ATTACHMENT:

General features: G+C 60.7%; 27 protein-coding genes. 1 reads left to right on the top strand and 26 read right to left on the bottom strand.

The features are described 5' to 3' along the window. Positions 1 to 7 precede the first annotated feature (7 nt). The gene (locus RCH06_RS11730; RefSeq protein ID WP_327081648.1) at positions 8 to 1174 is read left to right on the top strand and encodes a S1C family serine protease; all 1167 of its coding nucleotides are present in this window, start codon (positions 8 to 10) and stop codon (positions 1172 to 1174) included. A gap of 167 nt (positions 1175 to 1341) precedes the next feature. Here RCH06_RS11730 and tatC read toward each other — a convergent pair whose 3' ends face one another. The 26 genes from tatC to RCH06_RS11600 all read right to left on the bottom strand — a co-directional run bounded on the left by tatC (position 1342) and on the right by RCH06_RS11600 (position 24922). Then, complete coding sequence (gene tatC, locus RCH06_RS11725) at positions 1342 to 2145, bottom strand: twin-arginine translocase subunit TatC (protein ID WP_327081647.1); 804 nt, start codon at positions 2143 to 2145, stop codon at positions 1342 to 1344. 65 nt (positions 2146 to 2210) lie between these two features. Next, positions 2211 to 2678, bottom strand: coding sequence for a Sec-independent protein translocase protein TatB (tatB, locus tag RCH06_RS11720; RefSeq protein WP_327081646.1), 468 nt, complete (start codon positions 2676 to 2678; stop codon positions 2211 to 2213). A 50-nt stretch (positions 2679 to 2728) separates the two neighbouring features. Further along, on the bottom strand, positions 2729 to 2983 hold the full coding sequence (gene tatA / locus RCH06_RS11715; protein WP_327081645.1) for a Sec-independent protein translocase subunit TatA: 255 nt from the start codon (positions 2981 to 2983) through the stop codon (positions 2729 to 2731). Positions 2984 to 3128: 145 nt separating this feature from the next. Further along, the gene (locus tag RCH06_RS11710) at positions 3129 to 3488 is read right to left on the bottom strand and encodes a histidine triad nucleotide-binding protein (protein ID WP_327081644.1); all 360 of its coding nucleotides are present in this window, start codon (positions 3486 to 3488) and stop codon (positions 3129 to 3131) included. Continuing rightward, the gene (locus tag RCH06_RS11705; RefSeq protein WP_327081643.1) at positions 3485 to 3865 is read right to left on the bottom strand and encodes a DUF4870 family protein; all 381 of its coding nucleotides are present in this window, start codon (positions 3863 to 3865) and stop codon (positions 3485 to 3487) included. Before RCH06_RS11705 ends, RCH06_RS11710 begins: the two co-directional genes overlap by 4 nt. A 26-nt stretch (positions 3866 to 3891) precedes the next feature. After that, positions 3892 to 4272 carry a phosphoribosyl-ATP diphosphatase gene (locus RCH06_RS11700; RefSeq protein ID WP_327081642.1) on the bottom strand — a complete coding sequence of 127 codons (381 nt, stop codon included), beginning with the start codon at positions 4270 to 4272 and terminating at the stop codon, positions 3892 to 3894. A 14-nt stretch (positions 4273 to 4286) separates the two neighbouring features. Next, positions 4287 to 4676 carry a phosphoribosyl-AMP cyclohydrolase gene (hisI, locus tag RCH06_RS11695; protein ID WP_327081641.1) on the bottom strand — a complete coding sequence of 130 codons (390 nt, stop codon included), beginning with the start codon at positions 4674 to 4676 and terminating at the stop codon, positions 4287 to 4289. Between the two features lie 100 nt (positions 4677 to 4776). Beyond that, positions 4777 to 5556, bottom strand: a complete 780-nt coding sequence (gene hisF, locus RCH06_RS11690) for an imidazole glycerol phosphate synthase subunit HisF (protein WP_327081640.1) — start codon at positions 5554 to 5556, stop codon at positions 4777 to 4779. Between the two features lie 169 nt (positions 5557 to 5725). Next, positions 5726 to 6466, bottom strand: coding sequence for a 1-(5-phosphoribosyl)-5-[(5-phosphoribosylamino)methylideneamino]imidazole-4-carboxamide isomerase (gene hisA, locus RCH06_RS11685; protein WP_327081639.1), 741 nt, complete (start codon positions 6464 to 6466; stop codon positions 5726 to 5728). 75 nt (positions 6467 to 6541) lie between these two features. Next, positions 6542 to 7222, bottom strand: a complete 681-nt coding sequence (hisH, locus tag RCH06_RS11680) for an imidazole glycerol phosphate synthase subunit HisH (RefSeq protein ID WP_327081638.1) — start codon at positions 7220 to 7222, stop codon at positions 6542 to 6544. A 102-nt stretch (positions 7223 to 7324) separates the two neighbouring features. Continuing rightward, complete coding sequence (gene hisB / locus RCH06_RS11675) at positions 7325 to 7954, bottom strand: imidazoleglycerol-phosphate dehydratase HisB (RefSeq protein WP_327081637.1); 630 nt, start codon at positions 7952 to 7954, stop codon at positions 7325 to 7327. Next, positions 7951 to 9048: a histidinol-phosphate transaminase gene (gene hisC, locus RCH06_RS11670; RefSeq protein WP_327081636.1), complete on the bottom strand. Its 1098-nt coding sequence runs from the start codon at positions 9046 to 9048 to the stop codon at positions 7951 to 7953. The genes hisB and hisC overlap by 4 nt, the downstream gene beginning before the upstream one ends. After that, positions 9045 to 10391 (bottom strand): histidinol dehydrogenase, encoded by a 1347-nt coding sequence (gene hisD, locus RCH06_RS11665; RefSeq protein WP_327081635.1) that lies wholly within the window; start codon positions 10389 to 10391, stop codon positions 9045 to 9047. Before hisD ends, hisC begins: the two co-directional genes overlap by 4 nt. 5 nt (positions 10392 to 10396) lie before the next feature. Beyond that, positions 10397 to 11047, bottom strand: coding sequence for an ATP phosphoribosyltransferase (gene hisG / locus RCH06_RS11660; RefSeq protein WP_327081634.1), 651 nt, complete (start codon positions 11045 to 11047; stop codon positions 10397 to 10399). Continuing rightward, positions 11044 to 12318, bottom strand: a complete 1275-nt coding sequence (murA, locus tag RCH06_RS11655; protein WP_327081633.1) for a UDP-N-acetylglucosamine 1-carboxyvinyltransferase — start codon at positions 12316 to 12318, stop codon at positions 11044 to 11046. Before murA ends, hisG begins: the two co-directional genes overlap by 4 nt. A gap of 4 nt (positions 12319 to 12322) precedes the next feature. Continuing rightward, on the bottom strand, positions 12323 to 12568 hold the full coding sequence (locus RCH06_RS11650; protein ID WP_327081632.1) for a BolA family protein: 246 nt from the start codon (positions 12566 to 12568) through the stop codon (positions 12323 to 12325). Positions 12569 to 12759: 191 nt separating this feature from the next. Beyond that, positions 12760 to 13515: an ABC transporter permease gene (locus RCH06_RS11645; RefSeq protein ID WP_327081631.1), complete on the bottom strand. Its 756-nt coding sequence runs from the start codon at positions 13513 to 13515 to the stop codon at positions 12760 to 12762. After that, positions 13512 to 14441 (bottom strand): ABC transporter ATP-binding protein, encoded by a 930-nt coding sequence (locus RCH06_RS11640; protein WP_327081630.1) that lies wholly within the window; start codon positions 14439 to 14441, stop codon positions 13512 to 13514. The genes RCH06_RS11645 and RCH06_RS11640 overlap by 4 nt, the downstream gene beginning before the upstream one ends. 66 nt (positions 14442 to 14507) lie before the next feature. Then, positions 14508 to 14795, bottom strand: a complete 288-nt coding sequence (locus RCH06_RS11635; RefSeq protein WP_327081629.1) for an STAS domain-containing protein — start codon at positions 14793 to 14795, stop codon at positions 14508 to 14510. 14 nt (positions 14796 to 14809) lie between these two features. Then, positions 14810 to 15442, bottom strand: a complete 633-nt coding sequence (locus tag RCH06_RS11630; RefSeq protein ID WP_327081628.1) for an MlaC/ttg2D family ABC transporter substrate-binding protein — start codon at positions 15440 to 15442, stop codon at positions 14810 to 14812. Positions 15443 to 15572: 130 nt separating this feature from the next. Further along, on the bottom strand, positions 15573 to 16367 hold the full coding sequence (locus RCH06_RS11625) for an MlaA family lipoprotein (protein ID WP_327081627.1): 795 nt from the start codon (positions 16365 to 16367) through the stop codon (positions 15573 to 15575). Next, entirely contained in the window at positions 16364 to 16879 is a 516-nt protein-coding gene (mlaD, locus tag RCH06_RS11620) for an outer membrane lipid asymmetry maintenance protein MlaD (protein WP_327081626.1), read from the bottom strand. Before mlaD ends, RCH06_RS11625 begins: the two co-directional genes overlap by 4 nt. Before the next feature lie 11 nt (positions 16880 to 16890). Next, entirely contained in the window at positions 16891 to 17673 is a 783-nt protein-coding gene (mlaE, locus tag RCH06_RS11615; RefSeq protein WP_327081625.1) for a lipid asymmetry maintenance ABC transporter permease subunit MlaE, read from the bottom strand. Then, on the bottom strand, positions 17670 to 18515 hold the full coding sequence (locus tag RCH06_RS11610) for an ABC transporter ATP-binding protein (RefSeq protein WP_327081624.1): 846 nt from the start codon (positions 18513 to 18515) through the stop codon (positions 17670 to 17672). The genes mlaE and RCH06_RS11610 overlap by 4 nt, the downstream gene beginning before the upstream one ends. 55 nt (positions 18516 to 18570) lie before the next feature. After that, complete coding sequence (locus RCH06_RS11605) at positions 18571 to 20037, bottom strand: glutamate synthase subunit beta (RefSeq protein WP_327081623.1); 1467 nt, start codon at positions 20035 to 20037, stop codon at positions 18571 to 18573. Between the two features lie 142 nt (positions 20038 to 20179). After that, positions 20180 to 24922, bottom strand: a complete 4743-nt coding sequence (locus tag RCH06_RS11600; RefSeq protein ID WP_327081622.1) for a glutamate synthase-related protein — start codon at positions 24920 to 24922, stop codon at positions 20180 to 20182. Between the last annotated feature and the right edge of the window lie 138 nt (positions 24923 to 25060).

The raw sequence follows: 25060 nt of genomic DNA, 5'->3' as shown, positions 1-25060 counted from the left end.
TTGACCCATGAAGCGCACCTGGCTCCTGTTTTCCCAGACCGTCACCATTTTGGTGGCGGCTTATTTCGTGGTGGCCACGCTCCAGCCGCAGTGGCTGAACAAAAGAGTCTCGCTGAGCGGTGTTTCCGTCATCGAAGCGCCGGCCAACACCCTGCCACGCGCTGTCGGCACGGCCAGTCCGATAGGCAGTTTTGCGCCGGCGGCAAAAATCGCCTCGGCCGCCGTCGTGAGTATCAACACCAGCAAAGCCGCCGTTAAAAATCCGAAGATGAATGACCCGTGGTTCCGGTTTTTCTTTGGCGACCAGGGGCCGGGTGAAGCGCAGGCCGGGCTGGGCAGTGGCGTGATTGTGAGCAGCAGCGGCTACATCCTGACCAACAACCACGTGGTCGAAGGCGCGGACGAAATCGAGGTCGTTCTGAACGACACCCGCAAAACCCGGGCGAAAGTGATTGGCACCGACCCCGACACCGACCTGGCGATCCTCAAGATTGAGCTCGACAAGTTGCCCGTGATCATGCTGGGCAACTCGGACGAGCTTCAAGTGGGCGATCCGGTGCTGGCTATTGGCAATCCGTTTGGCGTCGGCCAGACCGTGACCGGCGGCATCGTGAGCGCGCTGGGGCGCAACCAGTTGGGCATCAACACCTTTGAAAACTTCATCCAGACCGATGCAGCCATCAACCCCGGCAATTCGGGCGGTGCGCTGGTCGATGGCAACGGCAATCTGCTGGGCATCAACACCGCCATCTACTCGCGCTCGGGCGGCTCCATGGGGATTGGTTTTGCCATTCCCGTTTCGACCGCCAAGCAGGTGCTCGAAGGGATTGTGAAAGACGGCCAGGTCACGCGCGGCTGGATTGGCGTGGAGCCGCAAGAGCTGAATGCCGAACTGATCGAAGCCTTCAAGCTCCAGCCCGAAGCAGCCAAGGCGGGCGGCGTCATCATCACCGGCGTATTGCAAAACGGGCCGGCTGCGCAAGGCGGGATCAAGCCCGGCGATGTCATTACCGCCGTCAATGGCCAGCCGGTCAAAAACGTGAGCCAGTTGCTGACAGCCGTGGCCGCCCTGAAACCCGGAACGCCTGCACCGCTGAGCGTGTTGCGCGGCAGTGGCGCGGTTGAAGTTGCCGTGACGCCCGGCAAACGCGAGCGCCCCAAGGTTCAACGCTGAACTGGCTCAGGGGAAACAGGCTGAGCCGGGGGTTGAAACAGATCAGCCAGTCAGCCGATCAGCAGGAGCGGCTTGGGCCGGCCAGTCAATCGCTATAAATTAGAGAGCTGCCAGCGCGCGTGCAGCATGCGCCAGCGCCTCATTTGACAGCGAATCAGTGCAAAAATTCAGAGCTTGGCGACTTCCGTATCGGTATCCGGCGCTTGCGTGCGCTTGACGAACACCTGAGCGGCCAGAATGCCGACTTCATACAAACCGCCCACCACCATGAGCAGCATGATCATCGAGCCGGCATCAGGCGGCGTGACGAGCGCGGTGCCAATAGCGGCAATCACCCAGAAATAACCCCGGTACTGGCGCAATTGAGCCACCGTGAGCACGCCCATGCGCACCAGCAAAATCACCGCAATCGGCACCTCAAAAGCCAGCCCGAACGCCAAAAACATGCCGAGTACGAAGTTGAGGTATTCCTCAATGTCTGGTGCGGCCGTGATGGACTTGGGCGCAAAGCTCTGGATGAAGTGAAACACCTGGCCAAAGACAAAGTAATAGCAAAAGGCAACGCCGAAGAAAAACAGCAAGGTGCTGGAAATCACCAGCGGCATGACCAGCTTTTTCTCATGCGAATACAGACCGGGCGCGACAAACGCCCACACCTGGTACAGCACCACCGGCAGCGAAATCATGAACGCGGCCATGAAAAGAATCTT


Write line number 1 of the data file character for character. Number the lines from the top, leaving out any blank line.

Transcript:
General features: G+C 60.7%; 27 protein-coding genes. 1 reads left to right on the top strand and 26 read right to left on the bottom strand.